When cold calling companies, the first person you talk to is normally the receptionist or administrator for the company—the gatekeeper. They may not have much say in the large-scale business dealings of their employer. However, during that first cold call, they’re in control. Gatekeepers decide whether or not to put you through to a decision maker, and it can take as little as the wrong tone of voice for them to decide to block you from having that potentially lucrative conversation.
When making a sale, salespeople often must speak several times with the decision maker of the prospective company. They are the person with whom it is most important to foster a strong relationship. In the end, they control the fate of the sale. But while this relationship should rightly be prioritized, too often new salespeople fall into the trap of ignoring the importance of their interactions with other people—people whose actions can have big implications for the deal as well.
Be More Than Polite
Most of us learned the basics of etiquette in kindergarten. Say please and thank you, play fair, and don’t cheat. In the professional world, many of these behaviors (thankfully) are built into our business dealings. In part because these habits are so ingrained, doing a little more than what’s required can go a long way in any conversation. Ask someone how their day is going and be genuinely interested in their response. If the gatekeeper answering the phones doesn’t offer you their name, ask who you’re speaking with, and write down that name so you can remember it the next time you call.
Small gestures that might only add ten words or so to your call can pay immeasurable dividends down the road, so don’t discount them. The sense of familiarity a receptionist gets from remembering your name might be enough for them to pass you along to someone useful, even if it’s not the decision maker. Be polite to that person in turn, and you now have a foot in the door of a once-completely cold lead.
Treat the Gatekeeper As An Equal
As a former receptionist, I can say firsthand how easy it is to know when someone views you only as an obstacle. Gatekeepers are the first thing to get past in the sales process. But seen in another way, they can be valuable allies. You might have a standard script to go off, but don’t just read off a page when talking to them. Try to genuinely engage within the confines of the conversation. Sometimes establishing a small bond over bad weather or a regional sports team is all it takes for the gatekeeper to let their guard down in your conversation.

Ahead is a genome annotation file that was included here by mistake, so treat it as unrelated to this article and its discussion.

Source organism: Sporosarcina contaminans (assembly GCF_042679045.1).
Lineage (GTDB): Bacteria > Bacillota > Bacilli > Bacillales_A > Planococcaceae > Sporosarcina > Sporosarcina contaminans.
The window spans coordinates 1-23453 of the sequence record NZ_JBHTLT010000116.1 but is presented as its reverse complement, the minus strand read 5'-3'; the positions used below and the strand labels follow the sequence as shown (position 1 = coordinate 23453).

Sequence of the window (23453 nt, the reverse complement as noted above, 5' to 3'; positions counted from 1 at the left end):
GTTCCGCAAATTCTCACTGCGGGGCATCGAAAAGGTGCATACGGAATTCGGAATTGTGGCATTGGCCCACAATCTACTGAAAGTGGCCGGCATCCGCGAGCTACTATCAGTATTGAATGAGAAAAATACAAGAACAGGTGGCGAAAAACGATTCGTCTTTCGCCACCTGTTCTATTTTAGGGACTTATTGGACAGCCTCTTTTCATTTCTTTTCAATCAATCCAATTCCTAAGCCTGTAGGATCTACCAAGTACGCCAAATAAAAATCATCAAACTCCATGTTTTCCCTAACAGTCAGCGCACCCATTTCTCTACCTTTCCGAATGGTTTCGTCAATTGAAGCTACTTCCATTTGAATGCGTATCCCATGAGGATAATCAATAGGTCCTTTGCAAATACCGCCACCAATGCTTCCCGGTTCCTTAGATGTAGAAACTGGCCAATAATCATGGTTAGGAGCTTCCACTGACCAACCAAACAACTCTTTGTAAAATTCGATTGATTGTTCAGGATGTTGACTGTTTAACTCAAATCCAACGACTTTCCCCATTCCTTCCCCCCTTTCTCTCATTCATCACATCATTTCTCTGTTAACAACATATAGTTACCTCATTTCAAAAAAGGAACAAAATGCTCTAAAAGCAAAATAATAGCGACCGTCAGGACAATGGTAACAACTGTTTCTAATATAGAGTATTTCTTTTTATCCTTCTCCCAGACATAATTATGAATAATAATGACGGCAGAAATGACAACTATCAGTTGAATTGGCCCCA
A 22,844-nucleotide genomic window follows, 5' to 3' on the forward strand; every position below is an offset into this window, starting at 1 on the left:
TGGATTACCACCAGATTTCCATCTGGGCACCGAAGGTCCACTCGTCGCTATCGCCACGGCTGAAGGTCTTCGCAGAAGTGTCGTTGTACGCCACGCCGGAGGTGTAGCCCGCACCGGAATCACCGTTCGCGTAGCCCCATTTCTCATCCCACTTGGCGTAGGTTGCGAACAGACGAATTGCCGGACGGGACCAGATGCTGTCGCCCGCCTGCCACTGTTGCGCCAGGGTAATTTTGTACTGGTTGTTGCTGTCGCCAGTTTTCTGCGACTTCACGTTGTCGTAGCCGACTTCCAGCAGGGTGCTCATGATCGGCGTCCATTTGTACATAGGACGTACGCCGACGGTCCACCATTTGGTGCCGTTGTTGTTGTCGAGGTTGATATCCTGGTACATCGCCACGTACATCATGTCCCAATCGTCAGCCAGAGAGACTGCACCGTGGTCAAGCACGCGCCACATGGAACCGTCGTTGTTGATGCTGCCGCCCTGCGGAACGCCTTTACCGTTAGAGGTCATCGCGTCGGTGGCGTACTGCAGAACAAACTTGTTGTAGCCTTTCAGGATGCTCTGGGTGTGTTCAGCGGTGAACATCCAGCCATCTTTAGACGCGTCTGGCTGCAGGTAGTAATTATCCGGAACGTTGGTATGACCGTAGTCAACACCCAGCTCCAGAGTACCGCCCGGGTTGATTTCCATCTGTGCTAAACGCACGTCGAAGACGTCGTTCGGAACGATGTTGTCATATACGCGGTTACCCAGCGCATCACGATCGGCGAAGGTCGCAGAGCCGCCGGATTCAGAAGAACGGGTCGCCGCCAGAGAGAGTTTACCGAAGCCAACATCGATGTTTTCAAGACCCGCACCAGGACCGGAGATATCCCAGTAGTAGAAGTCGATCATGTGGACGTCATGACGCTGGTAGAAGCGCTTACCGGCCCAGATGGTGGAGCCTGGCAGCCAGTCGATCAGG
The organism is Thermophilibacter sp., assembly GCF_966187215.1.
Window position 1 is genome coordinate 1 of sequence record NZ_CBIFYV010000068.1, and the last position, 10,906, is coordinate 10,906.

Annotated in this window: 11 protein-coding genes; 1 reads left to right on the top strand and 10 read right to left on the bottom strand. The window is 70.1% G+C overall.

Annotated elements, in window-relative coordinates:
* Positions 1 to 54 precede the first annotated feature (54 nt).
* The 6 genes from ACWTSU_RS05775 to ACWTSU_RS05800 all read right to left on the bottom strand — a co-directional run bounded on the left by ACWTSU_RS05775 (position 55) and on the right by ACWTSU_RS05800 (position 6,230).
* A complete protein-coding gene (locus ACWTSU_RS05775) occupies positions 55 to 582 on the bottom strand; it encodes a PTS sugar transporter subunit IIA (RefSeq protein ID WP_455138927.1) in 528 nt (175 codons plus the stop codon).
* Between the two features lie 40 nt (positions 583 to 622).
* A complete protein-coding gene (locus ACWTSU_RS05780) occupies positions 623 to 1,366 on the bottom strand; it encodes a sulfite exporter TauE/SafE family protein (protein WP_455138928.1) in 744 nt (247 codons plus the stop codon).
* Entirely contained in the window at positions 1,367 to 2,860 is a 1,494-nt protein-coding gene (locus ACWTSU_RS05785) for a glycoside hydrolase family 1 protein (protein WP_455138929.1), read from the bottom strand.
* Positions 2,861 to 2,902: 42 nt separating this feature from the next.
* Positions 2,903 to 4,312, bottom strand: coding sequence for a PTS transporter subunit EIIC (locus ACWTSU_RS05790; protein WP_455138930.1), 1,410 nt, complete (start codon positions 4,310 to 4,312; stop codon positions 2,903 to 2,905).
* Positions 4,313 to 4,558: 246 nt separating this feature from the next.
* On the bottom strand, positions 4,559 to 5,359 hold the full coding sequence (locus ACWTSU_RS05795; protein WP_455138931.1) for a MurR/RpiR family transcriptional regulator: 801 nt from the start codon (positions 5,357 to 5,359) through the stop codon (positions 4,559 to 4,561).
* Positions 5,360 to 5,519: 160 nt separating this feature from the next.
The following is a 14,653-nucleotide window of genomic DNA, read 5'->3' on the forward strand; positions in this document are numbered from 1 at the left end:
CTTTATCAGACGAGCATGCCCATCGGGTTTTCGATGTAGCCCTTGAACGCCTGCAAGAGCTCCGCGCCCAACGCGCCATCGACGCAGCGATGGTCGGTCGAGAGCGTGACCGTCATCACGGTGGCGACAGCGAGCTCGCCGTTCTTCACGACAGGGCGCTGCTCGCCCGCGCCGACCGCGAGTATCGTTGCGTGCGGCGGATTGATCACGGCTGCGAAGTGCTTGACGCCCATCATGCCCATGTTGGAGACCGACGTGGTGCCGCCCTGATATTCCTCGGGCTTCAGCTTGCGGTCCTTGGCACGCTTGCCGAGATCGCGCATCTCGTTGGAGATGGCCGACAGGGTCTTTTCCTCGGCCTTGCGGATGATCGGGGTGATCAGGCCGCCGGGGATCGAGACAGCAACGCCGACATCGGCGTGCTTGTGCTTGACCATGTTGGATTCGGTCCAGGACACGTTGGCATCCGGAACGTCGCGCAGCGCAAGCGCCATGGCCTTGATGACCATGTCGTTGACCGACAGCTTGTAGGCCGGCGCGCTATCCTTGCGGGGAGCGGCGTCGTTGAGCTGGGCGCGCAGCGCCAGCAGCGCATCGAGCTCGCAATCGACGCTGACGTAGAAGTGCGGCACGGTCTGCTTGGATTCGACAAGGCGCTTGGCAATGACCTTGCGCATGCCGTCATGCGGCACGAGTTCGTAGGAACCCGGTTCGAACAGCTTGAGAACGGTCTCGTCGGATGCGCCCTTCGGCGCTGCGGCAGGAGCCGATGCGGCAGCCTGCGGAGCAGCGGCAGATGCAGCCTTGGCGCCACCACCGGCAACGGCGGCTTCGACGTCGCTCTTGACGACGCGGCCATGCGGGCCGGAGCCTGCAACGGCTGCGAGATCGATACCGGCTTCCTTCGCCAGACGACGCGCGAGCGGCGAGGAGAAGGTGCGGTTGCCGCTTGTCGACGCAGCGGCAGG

Everyone likes to help. If you’re getting nowhere, try asking them for assistance. While being vague, ask them which voicemail they could send you to, where it’s more likely the right ears will hear your message. Being honest and treating the gatekeeper as a collaborator can sometimes make the difference in repairing a call gone bad. Even starting a sentence with something as small as “Maybe you could help me out” can shift the mood of the call from combative to collaborative.
Prove Your Competence
Gatekeepers are often explicitly told to not let salespeople through, so their objective may be ending the call as quickly as possible. Politeness will get you far, but to get through to the decision maker, you’ll need more than that. Before the call, do your research. Know who to ask for by name and have backup names to request if you’re unable to get to that decision maker or their voicemail. Taking even five minutes to scroll through the company’s website to learn more about their staff and mission can be a huge boost.
As a receptionist, I learned quickly how to identify cold calls. Asking for a “someone in ____ department” instead of a specific name was a quick giveaway. So was asking for the contact information of multiple employees with no explanation. Sometimes you won’t have a name, which makes getting past the gatekeeper trickier. But get creative! In this digital age, most companies have a web presence. Do your homework beforehand online. That way, you can sound authoritative on your initial call with the decision maker. Faking it is a lot easier with a safety net of research.
Ultimately, a salesperson should speak to a gatekeeper the way their grandmother would like them to speak—with respect and kindness. Though you can’t control their response, being present and competent on the phone will help you lead the conversation in a productive direction. As salespeople, we set the standard for the product we’re representing through our conduct. Treat a person with kindness, even if they’re being nasty, and you set the tone of the call. You might be surprised at how far human decency can take you.